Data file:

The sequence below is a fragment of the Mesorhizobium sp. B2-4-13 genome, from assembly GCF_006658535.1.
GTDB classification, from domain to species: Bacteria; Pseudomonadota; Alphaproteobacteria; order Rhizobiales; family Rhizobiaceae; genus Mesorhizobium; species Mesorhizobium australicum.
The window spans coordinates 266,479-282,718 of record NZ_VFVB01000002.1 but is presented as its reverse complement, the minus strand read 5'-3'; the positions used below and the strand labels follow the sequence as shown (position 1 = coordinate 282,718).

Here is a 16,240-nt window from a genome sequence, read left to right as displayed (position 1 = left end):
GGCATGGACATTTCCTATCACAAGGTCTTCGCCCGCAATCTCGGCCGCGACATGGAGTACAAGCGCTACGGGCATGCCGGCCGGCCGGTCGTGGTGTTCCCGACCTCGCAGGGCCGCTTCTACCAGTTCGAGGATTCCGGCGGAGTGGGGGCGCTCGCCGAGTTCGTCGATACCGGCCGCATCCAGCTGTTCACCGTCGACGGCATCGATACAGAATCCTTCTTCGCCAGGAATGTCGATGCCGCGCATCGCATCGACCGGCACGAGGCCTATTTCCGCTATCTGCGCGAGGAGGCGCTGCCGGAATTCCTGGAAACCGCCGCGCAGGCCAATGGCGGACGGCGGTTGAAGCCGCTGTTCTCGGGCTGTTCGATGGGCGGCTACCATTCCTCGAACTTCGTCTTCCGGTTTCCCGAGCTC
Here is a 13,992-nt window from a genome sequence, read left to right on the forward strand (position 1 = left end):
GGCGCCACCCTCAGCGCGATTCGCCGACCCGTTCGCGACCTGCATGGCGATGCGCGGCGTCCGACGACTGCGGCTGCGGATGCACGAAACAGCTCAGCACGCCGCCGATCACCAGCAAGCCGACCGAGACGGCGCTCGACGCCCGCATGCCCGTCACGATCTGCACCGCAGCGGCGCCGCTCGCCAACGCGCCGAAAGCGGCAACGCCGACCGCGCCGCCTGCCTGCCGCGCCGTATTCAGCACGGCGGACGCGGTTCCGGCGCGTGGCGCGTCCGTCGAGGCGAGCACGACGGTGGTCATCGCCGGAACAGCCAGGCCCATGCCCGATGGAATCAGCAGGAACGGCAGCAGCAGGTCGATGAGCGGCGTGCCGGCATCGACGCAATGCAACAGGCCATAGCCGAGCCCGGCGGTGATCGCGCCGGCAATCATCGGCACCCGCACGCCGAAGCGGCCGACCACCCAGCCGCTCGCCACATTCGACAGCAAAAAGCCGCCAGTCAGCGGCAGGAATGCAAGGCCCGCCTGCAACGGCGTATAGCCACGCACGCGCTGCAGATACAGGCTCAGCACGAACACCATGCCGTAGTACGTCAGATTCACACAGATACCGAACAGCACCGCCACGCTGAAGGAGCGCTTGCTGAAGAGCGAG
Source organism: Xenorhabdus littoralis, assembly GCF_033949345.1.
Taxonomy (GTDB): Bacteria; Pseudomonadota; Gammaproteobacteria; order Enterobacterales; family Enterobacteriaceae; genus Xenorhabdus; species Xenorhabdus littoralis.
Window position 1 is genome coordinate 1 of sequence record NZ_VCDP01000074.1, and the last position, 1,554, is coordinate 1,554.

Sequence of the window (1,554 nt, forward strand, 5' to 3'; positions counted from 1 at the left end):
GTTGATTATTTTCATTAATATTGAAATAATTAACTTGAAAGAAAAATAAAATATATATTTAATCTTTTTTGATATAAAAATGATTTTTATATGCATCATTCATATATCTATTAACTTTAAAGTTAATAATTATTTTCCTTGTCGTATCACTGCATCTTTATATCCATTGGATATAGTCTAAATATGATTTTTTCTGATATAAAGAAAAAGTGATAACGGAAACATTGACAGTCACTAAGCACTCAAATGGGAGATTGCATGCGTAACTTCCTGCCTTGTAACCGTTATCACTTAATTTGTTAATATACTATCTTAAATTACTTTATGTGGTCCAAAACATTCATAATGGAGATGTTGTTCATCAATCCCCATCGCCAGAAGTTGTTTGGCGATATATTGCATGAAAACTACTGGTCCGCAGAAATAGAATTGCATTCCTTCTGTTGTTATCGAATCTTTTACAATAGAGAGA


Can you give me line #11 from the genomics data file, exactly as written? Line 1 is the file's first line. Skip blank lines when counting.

Sequence of the window (1,554 nt, forward strand, 5' to 3'; positions counted from 1 at the left end):